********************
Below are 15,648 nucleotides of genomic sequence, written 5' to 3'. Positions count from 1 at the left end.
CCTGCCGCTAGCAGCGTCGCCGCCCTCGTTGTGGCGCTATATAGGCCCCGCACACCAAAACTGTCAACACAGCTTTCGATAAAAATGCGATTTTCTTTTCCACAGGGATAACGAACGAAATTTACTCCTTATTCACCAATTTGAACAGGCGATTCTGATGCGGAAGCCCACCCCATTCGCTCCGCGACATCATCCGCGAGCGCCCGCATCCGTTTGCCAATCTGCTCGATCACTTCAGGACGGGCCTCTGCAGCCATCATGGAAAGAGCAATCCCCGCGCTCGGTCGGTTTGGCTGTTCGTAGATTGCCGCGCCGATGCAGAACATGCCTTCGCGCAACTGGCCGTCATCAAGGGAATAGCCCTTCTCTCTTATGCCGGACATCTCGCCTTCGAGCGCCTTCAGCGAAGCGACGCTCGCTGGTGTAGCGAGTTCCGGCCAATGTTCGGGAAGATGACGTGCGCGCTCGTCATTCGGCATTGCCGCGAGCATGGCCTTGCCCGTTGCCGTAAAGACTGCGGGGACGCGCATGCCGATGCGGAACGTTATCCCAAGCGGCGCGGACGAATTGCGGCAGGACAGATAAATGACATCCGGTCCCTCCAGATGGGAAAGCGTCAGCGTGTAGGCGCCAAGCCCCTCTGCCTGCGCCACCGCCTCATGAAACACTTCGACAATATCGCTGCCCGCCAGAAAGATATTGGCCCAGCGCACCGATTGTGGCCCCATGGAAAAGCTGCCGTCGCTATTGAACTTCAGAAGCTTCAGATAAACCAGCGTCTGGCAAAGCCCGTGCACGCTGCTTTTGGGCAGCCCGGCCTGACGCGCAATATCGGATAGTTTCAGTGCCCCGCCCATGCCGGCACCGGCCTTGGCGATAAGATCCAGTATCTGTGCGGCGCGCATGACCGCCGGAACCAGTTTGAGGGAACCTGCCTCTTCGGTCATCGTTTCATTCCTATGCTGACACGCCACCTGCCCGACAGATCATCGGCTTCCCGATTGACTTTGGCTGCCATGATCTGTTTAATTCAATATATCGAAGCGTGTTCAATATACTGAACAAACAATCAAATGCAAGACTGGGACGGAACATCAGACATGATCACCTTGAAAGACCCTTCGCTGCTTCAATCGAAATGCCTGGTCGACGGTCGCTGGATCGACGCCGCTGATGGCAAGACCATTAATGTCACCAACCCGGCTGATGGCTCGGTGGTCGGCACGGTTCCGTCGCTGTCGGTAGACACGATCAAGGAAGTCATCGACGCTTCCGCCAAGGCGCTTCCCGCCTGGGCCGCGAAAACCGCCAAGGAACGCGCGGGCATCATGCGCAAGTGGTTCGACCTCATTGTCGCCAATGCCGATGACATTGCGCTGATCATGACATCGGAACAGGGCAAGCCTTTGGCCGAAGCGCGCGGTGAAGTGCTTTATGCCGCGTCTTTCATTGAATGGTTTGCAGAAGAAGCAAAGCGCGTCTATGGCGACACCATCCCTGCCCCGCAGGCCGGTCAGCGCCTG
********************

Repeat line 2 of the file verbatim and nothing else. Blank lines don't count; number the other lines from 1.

CCTGCCGCTAGCAGCGTCGCCGCCCTCGTTGTGGCGCTATATAGGCCCCGCACACCAAAACTGTCAACACAGCTTTCGATAAAAATGCGATTTTCTTTTCCACAGGGATAACGAACGAAATTTACTCCTTATTCACCAATTTGAACAGGCGATTCTGATGCGGAAGCCCACCCCATTCGCTCCGCGACATCATCCGCGAGCGCCCGCATCCGTTTGCCAATCTGCTCGATCACTTCAGGACGGGCCTCTGCAGCCATCATGGAAAGAGCAATCCCCGCGCTCGGTCGGTTTGGCTGTTCGTAGATTGCCGCGCCGATGCAGAACATGCCTTCGCGCAACTGGCCGTCATCAAGGGAATAGCCCTTCTCTCTTATGCCGGACATCTCGCCTTCGAGCGCCTTCAGCGAAGCGACGCTCGCTGGTGTAGCGAGTTCCGGCCAATGTTCGGGAAGATGACGTGCGCGCTCGTCATTCGGCATTGCCGCGAGCATGGCCTTGCCCGTTGCCGTAAAGACTGCGGGGACGCGCATGCCGATGCGGAACGTTATCCCAAGCGGCGCGGACGAATTGCGGCAGGACAGATAAATGACATCCGGTCCCTCCAGATGGGAAAGCGTCAGCGTGTAGGCGCCAAGCCCCTCTGCCTGCGCCACCGCCTCATGAAACACTTCGACAATATCGCTGCCCGCCAGAAAGATATTGGCCCAGCGCACCGATTGTGGCCCCATGGAAAAGCTGCCGTCGCTATTGAACTTCAGAAGCTTCAGATAAACCAGCGTCTGGCAAAGCCCGTGCACGCTGCTTTTGGGCAGCCCGGCCTGACGCGCAATATCGGATAGTTTCAGTGCCCCGCCCATGCCGGCACCGGCCTTGGCGATAAGATCCAGTATCTGTGCGGCGCGCATGACCGCCGGAACCAGTTTGAGGGAACCTGCCTCTTCGGTCATCGTTTCATTCCTATGCTGACACGCCACCTGCCCGACAGATCATCGGCTTCCCGATTGACTTTGGCTGCCATGATCTGTTTAATTCAATATATCGAAGCGTGTTCAATATACTGAACAAACAATCAAATGCAAGACTGGGACGGAACATCAGACATGATCACCTTGAAAGACCCTTCGCTGCTTCAATCGAAATGCCTGGTCGACGGTCGCTGGATCGACGCCGCTGATGGCAAGACCATTAATGTCACCAACCCGGCTGATGGCTCGGTGGTCGGCACGGTTCCGTCGCTGTCGGTAGACACGATCAAGGAAGTCATCGACGCTTCCGCCAAGGCGCTTCCCGCCTGGGCCGCGAAAACCGCCAAGGAACGCGCGGGCATCATGCGCAAGTGGTTCGACCTCATTGTCGCCAATGCCGATGACATTGCGCTGATCATGACATCGGAACAGGGCAAGCCTTTGGCCGAAGCGCGCGGTGAAGTGCTTTATGCCGCGTCTTTCATTGAATGGTTTGCAGAAGAAGCAAAGCGCGTCTATGGCGACACCATCCCTGCCCCGCAGGCCGGTCAGCGCCTG